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J Thorac Cardiovasc Surg. 2009 Dec;138(6):1417-24. doi: 10.1016/j.jtcvs.2009.04.063.

A prospective, randomized, crossover pilot study of inhaled nitric oxide versus inhaled prostacyclin in heart transplant and lung transplant recipients.

Author information

1
Division of Cardiothoracic Surgery, Department of Surgery, UCLA School of Medicine, Los Angeles, CA 90095-1741, USA.

Abstract

OBJECTIVE:

Inhaled nitric oxide has been shown to reduce pulmonary vascular resistance in patients undergoing cardiothoracic surgery, but it is limited by toxicity, the need for special monitoring, and cost. Inhaled prostacyclin also decreases pulmonary artery pressure, is relatively free of toxicity, requires no specific monitoring, and is less expensive. The objective of this study was to compare nitric oxide and prostacyclin in the treatment of pulmonary hypertension, refractory hypoxemia, and right ventricular dysfunction in thoracic transplant recipients in a prospective, randomized, crossover pilot trial.

METHODS:

Heart transplant and lung transplant recipients were randomized to nitric oxide or prostacyclin as initial treatment, followed by a crossover to the other agent after 6 hours. Pulmonary vasodilators were initiated in the operating room for pulmonary hypertension, refractory hypoxemia, or right ventricular dysfunction. Nitric oxide was administered at 20 ppm, and prostacyclin was administered at 20,000 ng/mL. Hemodynamic and oxygenation parameters were recorded before and after initiation of pulmonary vasodilator therapy. At 6 hours, the hemodynamic and oxygenation parameters were recorded again, just before discontinuing the initial agent. Crossover baseline parameters were measured 30 minutes after the initial agent had been stopped. The crossover agent was then started, and the hemodynamic and oxygenation parameters were measured again 30 minutes later.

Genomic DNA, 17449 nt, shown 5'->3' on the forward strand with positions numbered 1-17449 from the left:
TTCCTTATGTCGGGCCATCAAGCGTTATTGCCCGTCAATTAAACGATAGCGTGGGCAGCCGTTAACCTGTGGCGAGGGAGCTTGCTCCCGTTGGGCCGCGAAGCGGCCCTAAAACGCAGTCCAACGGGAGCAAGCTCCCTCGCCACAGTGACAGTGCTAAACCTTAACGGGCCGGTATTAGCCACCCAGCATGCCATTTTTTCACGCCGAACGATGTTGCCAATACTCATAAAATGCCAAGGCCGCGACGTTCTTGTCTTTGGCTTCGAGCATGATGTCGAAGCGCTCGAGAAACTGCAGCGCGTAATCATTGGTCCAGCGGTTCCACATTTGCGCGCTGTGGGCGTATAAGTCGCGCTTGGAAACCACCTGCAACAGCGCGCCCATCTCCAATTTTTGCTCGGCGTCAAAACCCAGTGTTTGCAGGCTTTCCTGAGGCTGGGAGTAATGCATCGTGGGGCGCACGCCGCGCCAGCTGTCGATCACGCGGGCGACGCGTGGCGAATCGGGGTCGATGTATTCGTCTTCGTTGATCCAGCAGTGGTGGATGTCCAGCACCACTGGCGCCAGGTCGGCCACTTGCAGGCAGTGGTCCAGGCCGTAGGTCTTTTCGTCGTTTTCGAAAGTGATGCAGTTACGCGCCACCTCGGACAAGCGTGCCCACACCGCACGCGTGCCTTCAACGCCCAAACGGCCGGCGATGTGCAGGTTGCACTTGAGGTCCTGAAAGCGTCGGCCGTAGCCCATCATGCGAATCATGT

RESULTS:

Heart transplant and lung transplant recipients (n = 25) were randomized by initial treatment (nitric oxide, n = 14; prostacyclin, n = 11). Nitric oxide and prostacyclin both reduced pulmonary artery pressure and central venous pressure, and improved cardiac index and mixed venous oxygen saturation on initiation of therapy. More importantly, at the 6-hour crossover trial, there were no significant differences between nitric oxide and prostacyclin in the reduction of pulmonary artery pressures or central venous pressure, or in improvement in cardiac index or mixed venous oxygen saturation. Nitric oxide and prostacyclin did not affect the oxygenation index or systemic blood pressure. There were no complications associated with nitric oxide or prostacyclin.

CONCLUSION:

In heart transplant and lung transplant recipients, nitric oxide and prostacyclin similarly reduce pulmonary artery pressures and central venous pressure, and improve cardiac index and mixed venous oxygen saturation. Inhaled prostacyclin may offer an alternative to nitric oxide in the treatment of pulmonary hypertension in thoracic transplantation.

PMID:
19931670
DOI:
10.1016/j.jtcvs.2009.04.063
[Indexed for MEDLINE]
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